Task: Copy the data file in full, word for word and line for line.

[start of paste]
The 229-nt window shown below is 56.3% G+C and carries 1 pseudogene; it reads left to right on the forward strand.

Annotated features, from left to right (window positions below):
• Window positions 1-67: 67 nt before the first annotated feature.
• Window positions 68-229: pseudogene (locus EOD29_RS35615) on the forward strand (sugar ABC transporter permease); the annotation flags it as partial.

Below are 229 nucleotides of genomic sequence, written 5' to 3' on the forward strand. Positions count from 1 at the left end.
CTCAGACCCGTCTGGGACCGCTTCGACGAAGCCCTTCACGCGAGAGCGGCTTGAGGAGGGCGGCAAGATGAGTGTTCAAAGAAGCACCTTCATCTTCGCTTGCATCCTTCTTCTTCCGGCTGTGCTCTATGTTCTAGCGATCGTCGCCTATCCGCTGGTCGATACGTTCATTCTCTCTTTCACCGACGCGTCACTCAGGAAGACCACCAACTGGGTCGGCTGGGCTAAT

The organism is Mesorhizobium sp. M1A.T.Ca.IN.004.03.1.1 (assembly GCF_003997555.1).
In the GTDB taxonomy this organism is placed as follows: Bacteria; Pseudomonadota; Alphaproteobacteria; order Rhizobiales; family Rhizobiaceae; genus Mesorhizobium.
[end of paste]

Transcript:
The 229-nt window shown below is 56.3% G+C and carries 1 pseudogene; it reads left to right on the forward strand.

Annotated features, from left to right (window positions below):
• Window positions 1-67: 67 nt before the first annotated feature.
• Window positions 68-229: pseudogene (locus EOD29_RS35615) on the forward strand (sugar ABC transporter permease); the annotation flags it as partial.

Below are 229 nucleotides of genomic sequence, written 5' to 3' on the forward strand. Positions count from 1 at the left end.
CTCAGACCCGTCTGGGACCGCTTCGACGAAGCCCTTCACGCGAGAGCGGCTTGAGGAGGGCGGCAAGATGAGTGTTCAAAGAAGCACCTTCATCTTCGCTTGCATCCTTCTTCTTCCGGCTGTGCTCTATGTTCTAGCGATCGTCGCCTATCCGCTGGTCGATACGTTCATTCTCTCTTTCACCGACGCGTCACTCAGGAAGACCACCAACTGGGTCGGCTGGGCTAAT

The organism is Mesorhizobium sp. M1A.T.Ca.IN.004.03.1.1 (assembly GCF_003997555.1).
In the GTDB taxonomy this organism is placed as follows: Bacteria; Pseudomonadota; Alphaproteobacteria; order Rhizobiales; family Rhizobiaceae; genus Mesorhizobium.